You can tell that the music does this we learn Elder Price and Elder Cunningham's mission location is..... Uganda! Yes, that Uganda. It involves a Record Needle Scratch.
When Elder Cunningham is told by Elder Price that "Hasa Diga Eebowai" means "Fuck you, God", and realizes he's said this several times.
When Elder Cunningham is reading the actual Book of Mormon to the Ugandans (who are bored out their minds) and gets to the part where God strikes the "wicked Lamanites" and turns their skin dark...and everyone suddenly looks up at him with death glares.
Cunningham: (nervous laughter) You know what? Let's uh...skip that part...
Ominous Latin Chanting: Parodied during Spooky Mormon Hell Dream, in which we have "Rectus! Dominus! Spookytus! Deus! Creepytus!"
Yes, even in a musical filled with the word, there's a precision strike during "Joseph Smith American Moses": "Compassion! Courtesy! Let's be really fucking polite to everyone!" (Also, arguably, "Take these fucking golden plates!")
Also, in the middle of "I Believe", when Elder Price comes prancing into Butt Fucking Naked's headquarters, his response is "...The fuck is this?"
At the end of the show, afterconstantproblems during his mission, Elder Price drops his Gosh Dang It to Heck! and delivers a nice big "You know what, guys? Fuck him." "Him" in this case refers to the Mission President, who just declared the Ugandan mission disbanded in failure and disgrace thanks to Elder Cunningham's embarrassing cavalcade of Ass Pulls.
Also in "All American Prophet," Elder Price describes Joseph Smith as having "a little Donny Osmond flair"; Osmond played Joseph in a direct-to-video film of the latter musical (and had an extended run in the role for the stage production during the 1990s). Osmond is also a Mormon.
Cunningham, as he keeps making up entries in the titular book, tries convincing the disbelieving Ugandans, says what is essentially a cleaned-up version of Cartman's signature BS catchphrase"Eehw mahi gawd, guys, no wai!"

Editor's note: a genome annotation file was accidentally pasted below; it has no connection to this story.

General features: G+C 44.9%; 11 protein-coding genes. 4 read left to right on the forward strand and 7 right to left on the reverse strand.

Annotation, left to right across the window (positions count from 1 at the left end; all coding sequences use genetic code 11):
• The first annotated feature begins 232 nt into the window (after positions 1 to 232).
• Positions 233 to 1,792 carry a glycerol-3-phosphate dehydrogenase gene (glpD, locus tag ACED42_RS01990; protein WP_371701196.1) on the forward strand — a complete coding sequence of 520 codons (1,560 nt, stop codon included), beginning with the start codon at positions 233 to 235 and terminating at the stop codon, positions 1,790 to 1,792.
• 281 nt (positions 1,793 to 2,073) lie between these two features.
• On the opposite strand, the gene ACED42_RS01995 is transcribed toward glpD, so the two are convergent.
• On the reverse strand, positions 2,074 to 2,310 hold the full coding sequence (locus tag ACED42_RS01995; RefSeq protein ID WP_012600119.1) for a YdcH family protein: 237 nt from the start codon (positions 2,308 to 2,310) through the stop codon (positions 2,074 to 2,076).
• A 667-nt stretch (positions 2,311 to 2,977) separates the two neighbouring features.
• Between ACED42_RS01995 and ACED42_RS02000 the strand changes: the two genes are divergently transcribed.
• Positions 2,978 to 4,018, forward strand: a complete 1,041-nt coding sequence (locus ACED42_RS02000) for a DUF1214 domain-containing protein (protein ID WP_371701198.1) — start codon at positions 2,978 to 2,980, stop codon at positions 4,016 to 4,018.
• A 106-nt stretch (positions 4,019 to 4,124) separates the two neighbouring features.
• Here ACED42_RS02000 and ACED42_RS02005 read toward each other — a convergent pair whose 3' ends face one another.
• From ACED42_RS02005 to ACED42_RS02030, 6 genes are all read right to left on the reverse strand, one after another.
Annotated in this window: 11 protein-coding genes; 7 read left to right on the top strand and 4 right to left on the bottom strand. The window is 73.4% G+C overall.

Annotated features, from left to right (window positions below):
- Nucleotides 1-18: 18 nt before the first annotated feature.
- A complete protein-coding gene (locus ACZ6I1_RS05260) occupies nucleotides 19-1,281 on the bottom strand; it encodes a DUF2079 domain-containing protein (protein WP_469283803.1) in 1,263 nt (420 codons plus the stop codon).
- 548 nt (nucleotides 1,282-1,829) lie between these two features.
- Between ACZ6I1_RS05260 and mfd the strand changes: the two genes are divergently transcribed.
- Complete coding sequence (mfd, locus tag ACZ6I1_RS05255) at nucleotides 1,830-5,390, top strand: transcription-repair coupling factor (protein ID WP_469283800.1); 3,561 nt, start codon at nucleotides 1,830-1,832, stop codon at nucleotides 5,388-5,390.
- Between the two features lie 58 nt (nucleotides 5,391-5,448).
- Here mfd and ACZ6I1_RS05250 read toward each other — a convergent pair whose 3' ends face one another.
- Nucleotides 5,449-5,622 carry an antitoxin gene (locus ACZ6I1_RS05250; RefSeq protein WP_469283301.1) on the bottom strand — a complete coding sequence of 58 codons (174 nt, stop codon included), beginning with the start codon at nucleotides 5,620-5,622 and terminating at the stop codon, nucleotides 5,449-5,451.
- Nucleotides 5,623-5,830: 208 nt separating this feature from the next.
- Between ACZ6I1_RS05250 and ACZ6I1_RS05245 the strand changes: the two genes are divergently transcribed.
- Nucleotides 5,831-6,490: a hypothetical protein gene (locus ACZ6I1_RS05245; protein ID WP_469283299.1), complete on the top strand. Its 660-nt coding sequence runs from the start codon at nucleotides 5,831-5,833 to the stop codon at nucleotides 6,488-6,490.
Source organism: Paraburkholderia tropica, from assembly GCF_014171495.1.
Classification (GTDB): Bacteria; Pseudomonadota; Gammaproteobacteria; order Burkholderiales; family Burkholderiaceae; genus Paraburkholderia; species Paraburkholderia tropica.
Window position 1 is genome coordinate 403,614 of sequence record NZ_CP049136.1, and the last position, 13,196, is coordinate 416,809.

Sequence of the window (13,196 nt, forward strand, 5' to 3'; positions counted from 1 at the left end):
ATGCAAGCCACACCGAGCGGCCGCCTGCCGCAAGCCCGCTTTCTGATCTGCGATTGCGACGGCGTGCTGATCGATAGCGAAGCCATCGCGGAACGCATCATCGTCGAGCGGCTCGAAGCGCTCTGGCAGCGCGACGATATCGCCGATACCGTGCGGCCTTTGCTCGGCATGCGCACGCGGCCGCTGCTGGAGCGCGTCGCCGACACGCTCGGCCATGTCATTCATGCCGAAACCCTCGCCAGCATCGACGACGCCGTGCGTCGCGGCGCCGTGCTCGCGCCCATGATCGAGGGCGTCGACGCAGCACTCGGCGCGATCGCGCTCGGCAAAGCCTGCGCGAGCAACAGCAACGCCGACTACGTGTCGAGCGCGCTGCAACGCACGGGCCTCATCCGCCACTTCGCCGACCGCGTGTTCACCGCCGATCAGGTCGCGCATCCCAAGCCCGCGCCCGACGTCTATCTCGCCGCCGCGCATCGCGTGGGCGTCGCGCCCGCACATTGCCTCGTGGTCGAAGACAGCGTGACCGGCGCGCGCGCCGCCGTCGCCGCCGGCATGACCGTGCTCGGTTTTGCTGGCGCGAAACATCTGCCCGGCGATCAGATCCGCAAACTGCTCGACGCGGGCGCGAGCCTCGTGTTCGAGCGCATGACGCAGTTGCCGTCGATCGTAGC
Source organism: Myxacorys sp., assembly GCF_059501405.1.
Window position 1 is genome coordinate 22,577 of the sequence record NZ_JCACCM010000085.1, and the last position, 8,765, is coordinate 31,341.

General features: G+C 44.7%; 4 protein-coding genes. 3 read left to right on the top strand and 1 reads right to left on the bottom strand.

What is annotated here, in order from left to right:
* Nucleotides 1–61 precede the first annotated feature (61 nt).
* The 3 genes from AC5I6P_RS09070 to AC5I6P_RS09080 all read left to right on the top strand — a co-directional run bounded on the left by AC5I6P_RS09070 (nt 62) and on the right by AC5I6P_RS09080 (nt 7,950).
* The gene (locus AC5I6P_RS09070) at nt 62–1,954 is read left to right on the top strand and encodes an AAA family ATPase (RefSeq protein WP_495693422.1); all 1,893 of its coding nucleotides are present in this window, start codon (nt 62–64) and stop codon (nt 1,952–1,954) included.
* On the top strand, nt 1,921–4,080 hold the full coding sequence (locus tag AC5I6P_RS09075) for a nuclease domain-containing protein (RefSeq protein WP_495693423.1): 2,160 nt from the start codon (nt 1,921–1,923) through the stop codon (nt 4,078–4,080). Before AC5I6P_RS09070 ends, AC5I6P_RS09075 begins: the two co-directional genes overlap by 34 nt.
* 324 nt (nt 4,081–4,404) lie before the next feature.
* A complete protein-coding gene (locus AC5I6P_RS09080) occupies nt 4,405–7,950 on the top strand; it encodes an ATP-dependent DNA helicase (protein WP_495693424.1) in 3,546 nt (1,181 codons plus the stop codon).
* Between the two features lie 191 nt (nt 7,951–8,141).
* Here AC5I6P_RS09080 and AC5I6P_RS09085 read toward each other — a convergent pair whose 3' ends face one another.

"Hasa Diga Eebowai" parodies "Hakuna Matata". Elder Cunningham even asks the Ugandans, "Does it mean no worries for the rest of our days?"
During "Hasa Diga Eebowai", when Hatimbi reaches the "aaaaaaaa ... Wonderful disposition" part of the song and describes Nabulungi, both the text and his vocal timbre become a shout-out to Les MisÚrables.
During "Making Things Up Again", hobbits, Mordor, Yoda, and Boba Fett all are referenced, and one of the ghosts/voices in Elder Cunningham's head that we see in the background during the song is Uhura.
The "Orlando" chorus in "Two by Two" and "Man Up" is a blatant shout-out to "Tomorrow" from Annie.
Skyward Scream: Subverted/parodied in "Joseph Smith American Moses" when Smith dies in this version. Brigham Young goes, "DESPERATION! MORTALITY! LOSS OF FAITH! AAAAAAAAAAAAAAAAAAAAHIIIIIIII... got the golden plates!"
Smug Snake: Elder Price has shades of this at first.
"Together, we're gonna bring lots of Africans to the church! And then my dad will finally feel proud of me, instead of just feeling stuck with me."
Wham Line: Midway through "Hasa Diga Eebowai", all the lighting but a few spotlights abruptly cuts out and the villagers stand in a straight line across the front of the stage, point directly at the audience, and sing:
"If you don't like what we say, try living here a couple days! Watch all your friends and family die—hasa diga Eebowai!"